The sound jerked Callie’s attention to the woman’s gleaming, even teeth. For a moment she thought she saw a glimpse of something dark and pointed beneath the teasing. A ripple of unease glanced through her, threatening to upset her stomach. With another bite of cookie the apprehension was gone, and the woman was once again the smiling older sister.
“Please go inside and look around,” she said and nodded towards the door. “You can spread the good word to your parents. We bake everything a busy family needs.”
Callie didn’t want to go. She wanted to stay beside the bakery and eat more cookies, but Megs had spied a case full of fruit tarts and tugged her along as she pushed open the glass door. The ring of a brass bell signaled their entrance, but after taking two steps inside, both girls stopped to breathe in the warm scent of baking bread and fresh muesli. The floors shown with a golden hue in the morning light, the sun sparkling off shiny countertops and spotless glass cases. Someone brushed her hand and Callie looked down to see her little brother, Ryan, standing beside her.
“What are you doing here? You’re supposed to be catching the bus with Derek.”
“I was, but someone said there were free cookies. We got a ride with Alan Casey’s older brother.” Ryan was four years younger than Callie and hadn’t caught up to her yet in height. The top of his head reached her shoulder, his thick black hair smothered under a forest green knit cap. Now it bobbed in excitement, his boots stamping an impatient rhythm on the parquet floor. “Look at those cupcakes. There must be a hundred of them.”
Callie could only nod and stare. The cupcakes sat on an enormous cast iron stand painted white, the arms twisting up in clusters to display the cupcakes in groups of four or five. The icing lay like puffs of marshmallow clouds along the tops, each a varying shade of the rainbow. One group had a frolicking group of woodland fairies made from marzipan with wings of spun sugar. A different cluster sported gnomes with shovels and red pointed hats of fondant, picking daisies made of fragile sugar petals. Each group was more elaborate than the next: dancing bears, frolicking wolves, and a parade of dragonflies that seemed to hover over the cake by pure magic.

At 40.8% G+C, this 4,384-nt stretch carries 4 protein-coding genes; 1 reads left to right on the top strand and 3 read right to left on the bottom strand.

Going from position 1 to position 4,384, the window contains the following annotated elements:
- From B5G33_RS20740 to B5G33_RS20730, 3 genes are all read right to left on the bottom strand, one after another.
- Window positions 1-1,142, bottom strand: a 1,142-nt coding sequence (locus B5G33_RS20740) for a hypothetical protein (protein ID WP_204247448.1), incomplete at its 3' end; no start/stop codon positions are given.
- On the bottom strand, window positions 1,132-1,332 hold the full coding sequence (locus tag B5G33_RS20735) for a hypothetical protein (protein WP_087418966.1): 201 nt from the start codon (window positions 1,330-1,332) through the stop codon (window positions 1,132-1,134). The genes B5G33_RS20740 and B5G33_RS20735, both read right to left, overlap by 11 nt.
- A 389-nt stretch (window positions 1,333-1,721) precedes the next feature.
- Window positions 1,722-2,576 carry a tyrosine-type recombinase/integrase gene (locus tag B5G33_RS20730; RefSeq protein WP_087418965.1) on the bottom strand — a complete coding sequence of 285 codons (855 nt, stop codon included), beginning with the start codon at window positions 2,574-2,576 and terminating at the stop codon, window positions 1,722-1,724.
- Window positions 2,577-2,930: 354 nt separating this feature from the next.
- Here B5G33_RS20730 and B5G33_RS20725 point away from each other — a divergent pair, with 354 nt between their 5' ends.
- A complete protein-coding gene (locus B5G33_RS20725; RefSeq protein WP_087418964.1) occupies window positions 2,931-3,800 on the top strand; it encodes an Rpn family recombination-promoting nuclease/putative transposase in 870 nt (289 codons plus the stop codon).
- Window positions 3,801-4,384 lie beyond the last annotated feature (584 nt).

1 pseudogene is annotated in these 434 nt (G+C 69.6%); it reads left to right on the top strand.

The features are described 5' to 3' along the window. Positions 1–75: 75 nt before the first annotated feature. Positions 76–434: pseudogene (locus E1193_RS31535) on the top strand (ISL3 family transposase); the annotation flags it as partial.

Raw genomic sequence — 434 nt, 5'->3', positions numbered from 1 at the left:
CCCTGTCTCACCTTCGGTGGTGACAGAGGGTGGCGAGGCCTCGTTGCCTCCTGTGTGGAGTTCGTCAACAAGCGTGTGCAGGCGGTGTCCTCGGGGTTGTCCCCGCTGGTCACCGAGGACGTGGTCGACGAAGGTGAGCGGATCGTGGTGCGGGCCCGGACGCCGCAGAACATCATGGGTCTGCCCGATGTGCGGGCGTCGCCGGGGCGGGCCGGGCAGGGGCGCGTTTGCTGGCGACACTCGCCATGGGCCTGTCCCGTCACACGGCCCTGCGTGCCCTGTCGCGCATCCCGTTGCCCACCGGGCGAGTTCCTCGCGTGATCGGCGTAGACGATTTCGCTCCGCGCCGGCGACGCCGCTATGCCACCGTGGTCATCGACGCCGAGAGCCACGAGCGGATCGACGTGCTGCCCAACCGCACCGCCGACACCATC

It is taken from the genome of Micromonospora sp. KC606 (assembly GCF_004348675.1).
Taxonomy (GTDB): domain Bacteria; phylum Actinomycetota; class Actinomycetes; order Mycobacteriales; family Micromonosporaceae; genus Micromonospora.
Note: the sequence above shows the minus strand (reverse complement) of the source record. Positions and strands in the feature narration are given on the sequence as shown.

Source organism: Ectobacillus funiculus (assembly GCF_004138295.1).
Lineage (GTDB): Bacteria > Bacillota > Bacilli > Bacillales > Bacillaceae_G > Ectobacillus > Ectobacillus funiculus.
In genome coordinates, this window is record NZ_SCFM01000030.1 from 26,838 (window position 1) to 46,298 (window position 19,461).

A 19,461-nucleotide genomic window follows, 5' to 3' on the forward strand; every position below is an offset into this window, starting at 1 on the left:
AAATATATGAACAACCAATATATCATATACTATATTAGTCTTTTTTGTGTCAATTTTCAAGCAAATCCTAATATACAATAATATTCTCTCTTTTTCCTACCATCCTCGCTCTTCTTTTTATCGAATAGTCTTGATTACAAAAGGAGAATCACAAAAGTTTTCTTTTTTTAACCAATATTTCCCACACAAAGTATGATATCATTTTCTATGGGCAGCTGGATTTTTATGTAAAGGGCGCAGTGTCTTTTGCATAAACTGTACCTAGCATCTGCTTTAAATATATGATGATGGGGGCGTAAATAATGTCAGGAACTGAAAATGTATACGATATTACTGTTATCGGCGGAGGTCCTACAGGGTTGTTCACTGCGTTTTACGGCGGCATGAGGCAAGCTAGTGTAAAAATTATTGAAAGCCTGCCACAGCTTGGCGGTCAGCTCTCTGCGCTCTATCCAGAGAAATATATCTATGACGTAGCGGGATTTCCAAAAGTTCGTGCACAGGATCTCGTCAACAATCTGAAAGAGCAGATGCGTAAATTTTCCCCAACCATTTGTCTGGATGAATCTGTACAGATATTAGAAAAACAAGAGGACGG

“Mom is going to lose her sh…”
“Don’t swear,” Callie said and punched his arm. “She’ll never have to bake another cupcake fundraiser again. These are amazing.”
“And we won’t have to put up with the fit of crazy that goes with it.” Ryan looked up with a devilish grin. “Dad’s going to be so happy, I bet he doubles our allowance.”
Callie fought a smile in return. “Yeah, right. Dream on, little brother.” She pushed the cap down over his eyes, and as he squawked and flailed, she scooted out the door, laughing.
The school day passed quickly with everyone talking about the new baker. There were heated debates about what exactly she looked like and almost no one could agree. The boys talked endlessly about the glimpse of ample cleavage from the v in her dress and her full, cherry lips. The girls discussed what designer she was wearing and whether it would be cool or not to dye their hair that deep midnight color. When the bell finally rang at the end of the day, Callie was relieved to escape the constant chatter to the relative quiet of her mother’s minivan.
Ryan had already claimed the front seat and was describing the bakery with enthusiastic hand gestures. Callie slid into the seat behind him and rolled her eyes. “I guess you heard the news already.”
“Your brother has fallen in love with cupcakes it seems.”
“Don’t be disgusting, mom. I’m not in love, I’m in lust,” he said and attempted to leer.
“Ew!” Calli shrieked. She swatted him on the back of the head, and it only took him a second to unhook his seatbelt to turn around and retaliate.